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How to Evaluate an IF Policy Possibility⎯Part 3

Once you have a basic understanding of the policy possibility and the reasoning behind it—-what it says and why it says it—-the next step is to ask yourself whether and to what extent it is likely to address the concerns that motivate it in a way that is consistent with the beliefs, values, goals, and interests that underlie it.

The question, in short, is whether and to what extent it is likely to do what it is supposed to do.

In order to answer this question, you will once again need to approach the possibility on its own terms—-or, in other words, by provisionally accepting the validity of the concerns, beliefs, values, goals, and interests that motivate it. Thinking about whether and to what extent a possibility is likely to work on its own terms will develop and deepen your understanding of the possibility itself. But it will also help you to evaluate it. For the concerns, beliefs, values, goals, and interests that motivate a policy possibility provide the touchstone for evaluating it on its own terms.

If you think that the possibility is likely to what it is supposed to do, and not by chance but for the reasons that it is supposed to do it, then you will probably think that it is a sound policy possibility. You will, of course, still have to ask yourself whether or not you share the concerns, beliefs, values, goals, and interests that motivate it in order to decide whether or not to support it. But if you think that it is not very likely to work in the way it is supposed to, then you will probably not regard it as a sound policy possibility even if you do share the concerns, beliefs, values, goals, and interests that motivate it.

But how can you know whether a policy possibility will actually address the concerns that motivate it? How can you know whether it is consistent with the beliefs, values, goals, and interests that underlie it? How, in other words, can you know whether and to what extent it is likely to do what it is supposed to do?

Most people who put forth policy possibilities do so with the idea that the possibility will have ‘positive’ effects—-at least in the eyes of those who share their concerns, beliefs, values, goals, and interests—-if everything goes according to plan. But in order to evaluate a policy possibility, you need to think not just about what will happen if everything goes according to plan, but also about the likelihood of something not going entirely according to plan, and about the likely consequences of something going wrong.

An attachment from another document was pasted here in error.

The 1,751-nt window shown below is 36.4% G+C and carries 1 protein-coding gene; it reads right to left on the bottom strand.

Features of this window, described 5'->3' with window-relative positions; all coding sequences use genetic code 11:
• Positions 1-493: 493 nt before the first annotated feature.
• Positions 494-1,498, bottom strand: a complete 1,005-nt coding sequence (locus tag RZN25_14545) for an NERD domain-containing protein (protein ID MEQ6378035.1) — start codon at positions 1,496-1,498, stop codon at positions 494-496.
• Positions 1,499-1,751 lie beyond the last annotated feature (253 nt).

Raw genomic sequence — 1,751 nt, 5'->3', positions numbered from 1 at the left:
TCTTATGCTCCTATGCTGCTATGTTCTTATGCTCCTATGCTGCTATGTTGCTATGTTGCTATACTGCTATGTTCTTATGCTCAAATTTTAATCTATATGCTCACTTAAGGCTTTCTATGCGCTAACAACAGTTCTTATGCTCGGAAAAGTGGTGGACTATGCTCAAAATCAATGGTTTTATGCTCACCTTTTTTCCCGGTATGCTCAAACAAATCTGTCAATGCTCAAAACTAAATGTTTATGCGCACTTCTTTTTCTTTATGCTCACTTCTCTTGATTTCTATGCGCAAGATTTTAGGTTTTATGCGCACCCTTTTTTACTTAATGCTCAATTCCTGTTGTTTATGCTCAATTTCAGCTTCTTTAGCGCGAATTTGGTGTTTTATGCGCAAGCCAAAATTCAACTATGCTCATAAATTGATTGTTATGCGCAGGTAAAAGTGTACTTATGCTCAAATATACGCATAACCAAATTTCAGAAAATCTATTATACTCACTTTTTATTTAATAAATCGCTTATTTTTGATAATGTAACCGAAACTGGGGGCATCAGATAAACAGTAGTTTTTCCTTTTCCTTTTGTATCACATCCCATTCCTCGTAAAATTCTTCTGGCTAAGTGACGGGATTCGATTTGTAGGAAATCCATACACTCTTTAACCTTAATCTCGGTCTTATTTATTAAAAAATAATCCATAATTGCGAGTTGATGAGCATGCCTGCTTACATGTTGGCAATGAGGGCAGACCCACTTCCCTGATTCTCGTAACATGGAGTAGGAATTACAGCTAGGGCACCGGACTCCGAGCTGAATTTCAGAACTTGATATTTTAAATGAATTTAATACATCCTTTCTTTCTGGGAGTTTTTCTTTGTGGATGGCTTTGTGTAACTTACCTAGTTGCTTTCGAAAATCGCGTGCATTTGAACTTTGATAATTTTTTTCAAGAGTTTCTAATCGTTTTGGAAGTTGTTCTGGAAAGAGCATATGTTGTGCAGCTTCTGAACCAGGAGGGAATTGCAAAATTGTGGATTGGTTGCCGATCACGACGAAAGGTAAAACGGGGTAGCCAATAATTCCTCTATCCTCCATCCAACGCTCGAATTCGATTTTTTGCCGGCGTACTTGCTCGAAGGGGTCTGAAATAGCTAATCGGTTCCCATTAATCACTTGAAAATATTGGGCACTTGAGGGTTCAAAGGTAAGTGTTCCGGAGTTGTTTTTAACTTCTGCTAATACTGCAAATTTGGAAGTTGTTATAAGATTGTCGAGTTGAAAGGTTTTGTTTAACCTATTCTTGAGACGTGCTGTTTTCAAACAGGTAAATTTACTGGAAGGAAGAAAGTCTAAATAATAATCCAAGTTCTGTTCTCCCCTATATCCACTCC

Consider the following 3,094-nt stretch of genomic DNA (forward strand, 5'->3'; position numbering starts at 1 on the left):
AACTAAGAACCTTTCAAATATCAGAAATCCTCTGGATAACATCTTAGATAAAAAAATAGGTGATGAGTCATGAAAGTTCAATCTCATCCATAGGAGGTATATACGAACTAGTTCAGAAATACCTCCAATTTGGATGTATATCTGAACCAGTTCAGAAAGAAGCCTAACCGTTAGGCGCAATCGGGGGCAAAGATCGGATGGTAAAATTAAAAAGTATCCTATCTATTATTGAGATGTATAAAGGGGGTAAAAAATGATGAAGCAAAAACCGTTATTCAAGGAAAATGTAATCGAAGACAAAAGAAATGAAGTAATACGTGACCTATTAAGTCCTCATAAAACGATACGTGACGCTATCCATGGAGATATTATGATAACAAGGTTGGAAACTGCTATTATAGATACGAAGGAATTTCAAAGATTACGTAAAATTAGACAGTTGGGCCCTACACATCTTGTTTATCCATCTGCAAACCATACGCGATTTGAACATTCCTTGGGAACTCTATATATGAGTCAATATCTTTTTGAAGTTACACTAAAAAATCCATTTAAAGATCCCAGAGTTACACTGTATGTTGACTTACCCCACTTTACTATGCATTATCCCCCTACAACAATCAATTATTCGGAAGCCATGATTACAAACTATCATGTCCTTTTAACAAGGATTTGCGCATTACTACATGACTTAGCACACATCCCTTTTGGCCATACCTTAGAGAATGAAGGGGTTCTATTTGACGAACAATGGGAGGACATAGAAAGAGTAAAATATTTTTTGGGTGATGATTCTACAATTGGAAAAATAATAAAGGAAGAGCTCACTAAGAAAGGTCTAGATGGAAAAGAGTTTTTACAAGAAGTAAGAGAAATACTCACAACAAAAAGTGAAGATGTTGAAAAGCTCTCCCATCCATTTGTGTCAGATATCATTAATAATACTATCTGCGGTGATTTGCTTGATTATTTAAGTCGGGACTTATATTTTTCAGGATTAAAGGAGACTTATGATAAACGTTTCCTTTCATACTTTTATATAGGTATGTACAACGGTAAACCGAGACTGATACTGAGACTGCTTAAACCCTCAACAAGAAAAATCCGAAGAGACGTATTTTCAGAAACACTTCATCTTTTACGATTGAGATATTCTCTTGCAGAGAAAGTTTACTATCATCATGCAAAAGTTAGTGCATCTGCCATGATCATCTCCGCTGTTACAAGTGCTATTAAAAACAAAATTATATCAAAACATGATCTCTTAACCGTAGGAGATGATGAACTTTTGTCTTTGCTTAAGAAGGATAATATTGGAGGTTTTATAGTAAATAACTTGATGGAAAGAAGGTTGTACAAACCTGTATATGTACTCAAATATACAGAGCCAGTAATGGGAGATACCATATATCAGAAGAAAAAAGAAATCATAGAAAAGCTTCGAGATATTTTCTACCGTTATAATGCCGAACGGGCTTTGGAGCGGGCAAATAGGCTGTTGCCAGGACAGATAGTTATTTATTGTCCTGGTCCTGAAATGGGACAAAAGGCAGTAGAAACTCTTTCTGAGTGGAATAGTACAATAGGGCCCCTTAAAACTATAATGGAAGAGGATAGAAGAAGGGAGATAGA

You need to think, in other words, about the possible unintended consequences of adopting the policy possibility, and about the likelihood of their coming true.

‘How will this policy possibility be implemented if everyone embraces it and everything goes just right?’ may elicit one sort of answer. But ‘How, given our real-world political realities and economic necessities, is it likely to be implemented?’ may elicit another. The same holds true for ‘What impact is this policy possibility supposed to have on individuals, groups, institutions, and society at large?’ and ‘What impact is it likely to have, given the likelihood of something going wrong, and given the way it is most likely to be implemented in the real world?’

We cannot, of course, know any of these things with any real certainty. So we will always have to make a judgment, or hazard a guess, about them. And we may, of course, always be wrong. But this is true of almost everything and it is no reason not to make a judgment. For here, the point of asking these questions is not to reject a policy possibility because ‘there may always be unintended consequences’ or because ‘something may always go wrong’. It is to place ourselves in a better position to evaluate the possibility on its own terms.

If, after asking yourself these questions and thinking about them carefully and talking about them with others, you find yourself thinking that there may be some unintended consequences and things might not go entirely according to plan, but that the possibility is still more likely than not to work in the way intended—-then you can conclude that it is sound policy on its own terms. In that case, you will still have to decide whether or not you share the concerns, beliefs, values, goals, and interests that motivate it—-whether, in other words, it is sound policy on your terms. But if, after asking yourself the same questions and thinking about them just as carefully and talking about them with others, you find yourself thinking that there are just too many things that could go wrong, and that the consequences of their going wrong may all too easily prevent the possibility from achieving its goals—-that they contradict your beliefs, do not reflect your values, and even run counter to your interests—-then you may conclude that the possibility doesn’t even work on its own terms and that you need to look somewhere else if you share the concerns, beliefs, values, goals, and interests that motivate it.